Driving under the influence is dangerous because alcohol and drugs can have devastating effects on brain function. Even a relatively small amount of alcohol can significantly impair depth perception, reaction time, and safe judgment, all of which are necessary to prevent and avoid traffic accidents.

Speeding

Speeding is a major contributing factor in traffic accidents and fatalities throughout the U.S. According to the National Safety Council, speeding caused more than 10,000 fatal crashes in one recent year, resulting in 11,258 deaths nationwide. 

Speeding increases the risk and severity of accidents in three key ways: First, it decreases the time a driver has to react in a dangerous scenario. Second, it increases the distance required for a vehicle to come to a complete stop. Finally, it decreases the effectiveness of road safety infrastructure, such as guardrails.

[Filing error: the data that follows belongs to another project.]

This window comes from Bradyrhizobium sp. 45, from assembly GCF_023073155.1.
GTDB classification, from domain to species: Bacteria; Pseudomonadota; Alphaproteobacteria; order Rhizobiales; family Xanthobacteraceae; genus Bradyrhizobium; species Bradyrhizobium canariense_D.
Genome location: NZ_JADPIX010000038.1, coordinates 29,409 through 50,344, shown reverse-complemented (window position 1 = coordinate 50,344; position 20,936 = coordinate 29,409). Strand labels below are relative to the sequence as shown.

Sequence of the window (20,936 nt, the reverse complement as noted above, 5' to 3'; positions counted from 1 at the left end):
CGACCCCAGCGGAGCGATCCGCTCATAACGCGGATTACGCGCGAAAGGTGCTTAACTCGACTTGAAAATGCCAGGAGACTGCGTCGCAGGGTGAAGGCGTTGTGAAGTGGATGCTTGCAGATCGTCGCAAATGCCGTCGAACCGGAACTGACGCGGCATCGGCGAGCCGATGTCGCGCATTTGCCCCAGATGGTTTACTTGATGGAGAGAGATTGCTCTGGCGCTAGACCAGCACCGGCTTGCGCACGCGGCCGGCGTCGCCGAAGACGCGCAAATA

Driver Fatigue

Drowsy driving is a significant and likely underreported problem in the U.S., as there is no reliable method for determining whether a driver was drowsy when a crash occurred. Still, the NHTSA estimates that driver fatigue contributed to more than 90,000 crashes in one recent year, resulting in 50,000 injuries and about 800 fatalities. 

At a certain point, the cognitive effects of drowsiness can be just as impairing as the effects of alcohol intoxication. According to the CDC, the impact of staying awake for 24 hours is equivalent to the effects of having a blood alcohol content over the legal limit of 0.08 percent.

Running Red Lights

Running red lights is one of the most common traffic violations. According to the Insurance Institute for Highway Safety (IIHS), running red lights is often deadly. More than 900 people died and an estimated 115,741 more were injured in crashes that involved running a red light in one recent year. 

In a recent survey, over 85 percent of drivers agreed that driving through a light that has just turned red is “very” or “extremely” dangerous. Yet, 26 percent admitted to doing so at least once in the past month. Tragically, pedestrians, cyclists, and occupants of other vehicles are the most common victims of these accidents.

Disobeying Traffic Laws